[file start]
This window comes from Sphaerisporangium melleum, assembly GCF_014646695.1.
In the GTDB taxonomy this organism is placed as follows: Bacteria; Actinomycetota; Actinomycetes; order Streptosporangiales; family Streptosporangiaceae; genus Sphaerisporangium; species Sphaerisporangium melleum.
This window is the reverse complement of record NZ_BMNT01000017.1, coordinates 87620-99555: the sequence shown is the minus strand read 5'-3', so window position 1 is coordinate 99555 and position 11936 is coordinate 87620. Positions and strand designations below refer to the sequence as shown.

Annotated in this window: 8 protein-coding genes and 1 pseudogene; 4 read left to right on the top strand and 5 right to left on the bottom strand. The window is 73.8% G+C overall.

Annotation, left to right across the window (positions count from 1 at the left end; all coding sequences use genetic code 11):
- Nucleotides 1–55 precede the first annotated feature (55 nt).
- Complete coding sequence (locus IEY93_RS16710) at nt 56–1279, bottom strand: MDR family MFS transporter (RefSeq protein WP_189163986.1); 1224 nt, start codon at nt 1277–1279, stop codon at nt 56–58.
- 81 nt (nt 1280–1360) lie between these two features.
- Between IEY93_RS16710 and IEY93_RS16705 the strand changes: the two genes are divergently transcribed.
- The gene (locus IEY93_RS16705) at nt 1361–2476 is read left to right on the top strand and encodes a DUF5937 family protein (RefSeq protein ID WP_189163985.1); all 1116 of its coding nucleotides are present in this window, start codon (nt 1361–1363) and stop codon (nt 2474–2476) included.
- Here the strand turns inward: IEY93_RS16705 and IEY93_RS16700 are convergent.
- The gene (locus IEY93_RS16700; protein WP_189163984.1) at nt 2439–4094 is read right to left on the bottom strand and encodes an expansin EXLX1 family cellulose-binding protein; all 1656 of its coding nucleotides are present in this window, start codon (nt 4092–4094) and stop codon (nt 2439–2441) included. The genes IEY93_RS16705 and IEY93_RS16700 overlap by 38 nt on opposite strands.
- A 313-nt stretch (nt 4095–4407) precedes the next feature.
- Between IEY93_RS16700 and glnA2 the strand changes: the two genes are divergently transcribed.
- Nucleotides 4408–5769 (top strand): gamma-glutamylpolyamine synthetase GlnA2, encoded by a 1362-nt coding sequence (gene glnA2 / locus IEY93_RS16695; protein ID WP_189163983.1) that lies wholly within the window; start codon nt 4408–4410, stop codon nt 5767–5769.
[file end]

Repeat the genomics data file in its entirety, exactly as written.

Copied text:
This window comes from Sphaerisporangium melleum, assembly GCF_014646695.1.
In the GTDB taxonomy this organism is placed as follows: Bacteria; Actinomycetota; Actinomycetes; order Streptosporangiales; family Streptosporangiaceae; genus Sphaerisporangium; species Sphaerisporangium melleum.
This window is the reverse complement of record NZ_BMNT01000017.1, coordinates 87620-99555: the sequence shown is the minus strand read 5'-3', so window position 1 is coordinate 99555 and position 11936 is coordinate 87620. Positions and strand designations below refer to the sequence as shown.

Annotated in this window: 8 protein-coding genes and 1 pseudogene; 4 read left to right on the top strand and 5 right to left on the bottom strand. The window is 73.8% G+C overall.

Annotation, left to right across the window (positions count from 1 at the left end; all coding sequences use genetic code 11):
- Nucleotides 1–55 precede the first annotated feature (55 nt).
- Complete coding sequence (locus IEY93_RS16710) at nt 56–1279, bottom strand: MDR family MFS transporter (RefSeq protein WP_189163986.1); 1224 nt, start codon at nt 1277–1279, stop codon at nt 56–58.
- 81 nt (nt 1280–1360) lie between these two features.
- Between IEY93_RS16710 and IEY93_RS16705 the strand changes: the two genes are divergently transcribed.
- The gene (locus IEY93_RS16705) at nt 1361–2476 is read left to right on the top strand and encodes a DUF5937 family protein (RefSeq protein ID WP_189163985.1); all 1116 of its coding nucleotides are present in this window, start codon (nt 1361–1363) and stop codon (nt 2474–2476) included.
- Here the strand turns inward: IEY93_RS16705 and IEY93_RS16700 are convergent.
- The gene (locus IEY93_RS16700; protein WP_189163984.1) at nt 2439–4094 is read right to left on the bottom strand and encodes an expansin EXLX1 family cellulose-binding protein; all 1656 of its coding nucleotides are present in this window, start codon (nt 4092–4094) and stop codon (nt 2439–2441) included. The genes IEY93_RS16705 and IEY93_RS16700 overlap by 38 nt on opposite strands.
- A 313-nt stretch (nt 4095–4407) precedes the next feature.
- Between IEY93_RS16700 and glnA2 the strand changes: the two genes are divergently transcribed.
- Nucleotides 4408–5769 (top strand): gamma-glutamylpolyamine synthetase GlnA2, encoded by a 1362-nt coding sequence (gene glnA2 / locus IEY93_RS16695; protein ID WP_189163983.1) that lies wholly within the window; start codon nt 4408–4410, stop codon nt 5767–5769.